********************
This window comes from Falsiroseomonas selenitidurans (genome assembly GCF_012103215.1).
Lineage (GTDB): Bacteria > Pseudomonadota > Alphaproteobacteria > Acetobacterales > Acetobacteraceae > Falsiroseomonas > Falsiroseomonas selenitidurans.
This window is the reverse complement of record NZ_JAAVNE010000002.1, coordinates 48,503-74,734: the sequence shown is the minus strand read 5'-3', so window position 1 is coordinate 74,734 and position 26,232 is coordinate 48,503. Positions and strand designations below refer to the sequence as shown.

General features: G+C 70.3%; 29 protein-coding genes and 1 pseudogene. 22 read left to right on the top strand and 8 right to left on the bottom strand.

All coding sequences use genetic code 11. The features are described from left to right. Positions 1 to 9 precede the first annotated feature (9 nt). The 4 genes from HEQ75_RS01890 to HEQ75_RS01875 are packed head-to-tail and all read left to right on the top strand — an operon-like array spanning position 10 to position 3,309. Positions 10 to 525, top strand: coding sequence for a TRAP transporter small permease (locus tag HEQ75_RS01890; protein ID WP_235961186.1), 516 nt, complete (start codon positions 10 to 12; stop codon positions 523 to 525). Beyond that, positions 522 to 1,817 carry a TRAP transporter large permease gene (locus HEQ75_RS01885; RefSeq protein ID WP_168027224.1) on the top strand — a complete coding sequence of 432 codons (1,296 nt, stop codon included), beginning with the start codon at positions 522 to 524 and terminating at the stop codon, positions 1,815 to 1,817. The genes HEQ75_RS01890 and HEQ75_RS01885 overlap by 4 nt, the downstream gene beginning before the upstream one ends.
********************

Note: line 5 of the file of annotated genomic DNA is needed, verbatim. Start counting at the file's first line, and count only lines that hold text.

All coding sequences use genetic code 11. The features are described from left to right. Positions 1 to 9 precede the first annotated feature (9 nt). The 4 genes from HEQ75_RS01890 to HEQ75_RS01875 are packed head-to-tail and all read left to right on the top strand — an operon-like array spanning position 10 to position 3,309. Positions 10 to 525, top strand: coding sequence for a TRAP transporter small permease (locus tag HEQ75_RS01890; protein ID WP_235961186.1), 516 nt, complete (start codon positions 10 to 12; stop codon positions 523 to 525). Beyond that, positions 522 to 1,817 carry a TRAP transporter large permease gene (locus HEQ75_RS01885; RefSeq protein ID WP_168027224.1) on the top strand — a complete coding sequence of 432 codons (1,296 nt, stop codon included), beginning with the start codon at positions 522 to 524 and terminating at the stop codon, positions 1,815 to 1,817. The genes HEQ75_RS01890 and HEQ75_RS01885 overlap by 4 nt, the downstream gene beginning before the upstream one ends.